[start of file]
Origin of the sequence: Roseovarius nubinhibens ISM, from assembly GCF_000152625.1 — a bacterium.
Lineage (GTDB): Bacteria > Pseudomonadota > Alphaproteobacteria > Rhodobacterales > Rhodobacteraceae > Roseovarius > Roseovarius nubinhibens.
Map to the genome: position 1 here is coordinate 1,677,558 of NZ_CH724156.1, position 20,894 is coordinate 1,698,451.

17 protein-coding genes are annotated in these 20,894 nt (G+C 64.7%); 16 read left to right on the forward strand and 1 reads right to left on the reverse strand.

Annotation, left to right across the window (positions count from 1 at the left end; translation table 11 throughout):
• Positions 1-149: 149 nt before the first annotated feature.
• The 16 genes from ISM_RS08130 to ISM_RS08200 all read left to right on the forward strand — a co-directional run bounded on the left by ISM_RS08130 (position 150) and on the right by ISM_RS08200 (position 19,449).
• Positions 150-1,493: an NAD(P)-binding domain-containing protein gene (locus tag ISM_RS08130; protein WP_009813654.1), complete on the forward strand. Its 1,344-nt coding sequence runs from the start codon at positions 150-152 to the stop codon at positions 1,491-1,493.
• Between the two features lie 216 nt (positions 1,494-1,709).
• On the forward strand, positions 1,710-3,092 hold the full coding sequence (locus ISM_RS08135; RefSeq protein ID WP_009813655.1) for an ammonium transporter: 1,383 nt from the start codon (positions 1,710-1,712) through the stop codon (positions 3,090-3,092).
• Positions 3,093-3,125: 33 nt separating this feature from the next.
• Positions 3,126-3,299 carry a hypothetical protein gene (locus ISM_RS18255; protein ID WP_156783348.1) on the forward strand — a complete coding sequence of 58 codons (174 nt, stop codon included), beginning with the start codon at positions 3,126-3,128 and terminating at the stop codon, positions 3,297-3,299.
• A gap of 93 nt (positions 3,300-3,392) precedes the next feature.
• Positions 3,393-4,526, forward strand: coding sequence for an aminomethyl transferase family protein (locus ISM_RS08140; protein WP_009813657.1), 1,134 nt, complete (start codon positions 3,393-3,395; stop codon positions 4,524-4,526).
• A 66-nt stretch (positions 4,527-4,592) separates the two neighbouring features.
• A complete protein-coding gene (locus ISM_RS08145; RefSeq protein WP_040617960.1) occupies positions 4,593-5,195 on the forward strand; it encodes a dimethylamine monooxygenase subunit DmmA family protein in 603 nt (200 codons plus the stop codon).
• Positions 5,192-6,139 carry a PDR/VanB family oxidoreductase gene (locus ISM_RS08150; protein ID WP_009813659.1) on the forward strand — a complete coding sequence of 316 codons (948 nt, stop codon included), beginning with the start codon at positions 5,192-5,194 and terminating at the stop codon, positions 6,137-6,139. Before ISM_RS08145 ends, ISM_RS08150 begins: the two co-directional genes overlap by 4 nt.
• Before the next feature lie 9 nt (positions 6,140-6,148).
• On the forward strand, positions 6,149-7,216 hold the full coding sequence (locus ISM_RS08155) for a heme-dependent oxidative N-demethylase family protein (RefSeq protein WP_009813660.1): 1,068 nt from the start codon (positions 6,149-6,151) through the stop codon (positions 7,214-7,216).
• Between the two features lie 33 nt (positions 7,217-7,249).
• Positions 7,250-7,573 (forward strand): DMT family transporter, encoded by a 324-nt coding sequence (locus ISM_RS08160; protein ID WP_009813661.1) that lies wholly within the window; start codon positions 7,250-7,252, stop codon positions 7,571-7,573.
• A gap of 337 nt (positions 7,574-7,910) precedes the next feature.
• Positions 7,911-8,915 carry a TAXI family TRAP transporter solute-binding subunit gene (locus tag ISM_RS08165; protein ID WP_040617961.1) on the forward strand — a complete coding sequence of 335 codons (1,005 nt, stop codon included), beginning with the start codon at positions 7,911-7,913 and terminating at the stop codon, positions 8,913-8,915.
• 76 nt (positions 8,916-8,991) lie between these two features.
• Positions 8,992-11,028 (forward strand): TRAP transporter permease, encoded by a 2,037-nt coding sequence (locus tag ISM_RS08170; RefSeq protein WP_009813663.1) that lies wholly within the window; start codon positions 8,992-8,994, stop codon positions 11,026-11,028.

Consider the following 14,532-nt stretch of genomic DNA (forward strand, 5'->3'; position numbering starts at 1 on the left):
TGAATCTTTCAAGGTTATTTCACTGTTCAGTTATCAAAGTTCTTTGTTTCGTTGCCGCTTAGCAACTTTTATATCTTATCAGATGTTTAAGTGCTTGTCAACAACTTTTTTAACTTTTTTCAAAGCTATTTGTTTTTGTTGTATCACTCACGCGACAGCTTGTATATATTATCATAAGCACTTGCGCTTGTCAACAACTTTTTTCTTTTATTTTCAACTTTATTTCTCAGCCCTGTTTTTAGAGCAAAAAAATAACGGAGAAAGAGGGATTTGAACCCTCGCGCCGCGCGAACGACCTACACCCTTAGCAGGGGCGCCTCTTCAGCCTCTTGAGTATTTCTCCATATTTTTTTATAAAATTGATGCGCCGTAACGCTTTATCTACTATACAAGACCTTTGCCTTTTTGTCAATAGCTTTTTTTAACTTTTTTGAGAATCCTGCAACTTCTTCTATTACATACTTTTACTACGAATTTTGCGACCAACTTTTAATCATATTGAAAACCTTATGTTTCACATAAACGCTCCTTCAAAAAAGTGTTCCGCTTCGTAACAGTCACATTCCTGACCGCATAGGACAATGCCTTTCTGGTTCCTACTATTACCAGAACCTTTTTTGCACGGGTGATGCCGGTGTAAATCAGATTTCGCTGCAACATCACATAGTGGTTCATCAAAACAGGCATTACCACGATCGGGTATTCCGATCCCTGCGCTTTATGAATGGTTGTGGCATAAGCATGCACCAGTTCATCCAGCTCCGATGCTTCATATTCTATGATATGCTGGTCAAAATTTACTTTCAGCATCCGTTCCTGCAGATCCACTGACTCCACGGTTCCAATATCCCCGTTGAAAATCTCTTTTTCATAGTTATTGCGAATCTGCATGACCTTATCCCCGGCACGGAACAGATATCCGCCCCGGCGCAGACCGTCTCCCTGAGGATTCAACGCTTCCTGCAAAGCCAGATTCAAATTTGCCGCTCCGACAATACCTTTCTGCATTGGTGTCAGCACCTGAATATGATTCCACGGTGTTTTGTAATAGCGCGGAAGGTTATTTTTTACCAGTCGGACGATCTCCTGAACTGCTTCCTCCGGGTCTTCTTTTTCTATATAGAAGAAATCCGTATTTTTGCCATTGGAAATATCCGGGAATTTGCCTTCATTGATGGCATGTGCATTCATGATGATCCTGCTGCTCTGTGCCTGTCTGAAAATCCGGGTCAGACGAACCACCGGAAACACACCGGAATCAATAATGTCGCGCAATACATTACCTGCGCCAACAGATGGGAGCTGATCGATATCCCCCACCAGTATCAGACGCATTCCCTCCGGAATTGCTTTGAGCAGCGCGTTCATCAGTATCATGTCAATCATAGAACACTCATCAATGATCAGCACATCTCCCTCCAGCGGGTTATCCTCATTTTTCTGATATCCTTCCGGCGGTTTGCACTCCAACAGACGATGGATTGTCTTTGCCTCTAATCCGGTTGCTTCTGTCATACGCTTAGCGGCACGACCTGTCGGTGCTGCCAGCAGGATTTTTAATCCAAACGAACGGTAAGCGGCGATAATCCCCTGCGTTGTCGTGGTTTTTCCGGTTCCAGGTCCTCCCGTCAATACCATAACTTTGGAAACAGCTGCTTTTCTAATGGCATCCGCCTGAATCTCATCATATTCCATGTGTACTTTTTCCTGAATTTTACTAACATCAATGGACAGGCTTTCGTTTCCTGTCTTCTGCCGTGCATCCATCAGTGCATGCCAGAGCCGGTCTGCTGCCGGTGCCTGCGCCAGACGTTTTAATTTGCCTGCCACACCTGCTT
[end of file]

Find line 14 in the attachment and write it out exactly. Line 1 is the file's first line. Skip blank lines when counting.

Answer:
• Positions 3,393-4,526, forward strand: coding sequence for an aminomethyl transferase family protein (locus ISM_RS08140; protein WP_009813657.1), 1,134 nt, complete (start codon positions 3,393-3,395; stop codon positions 4,524-4,526).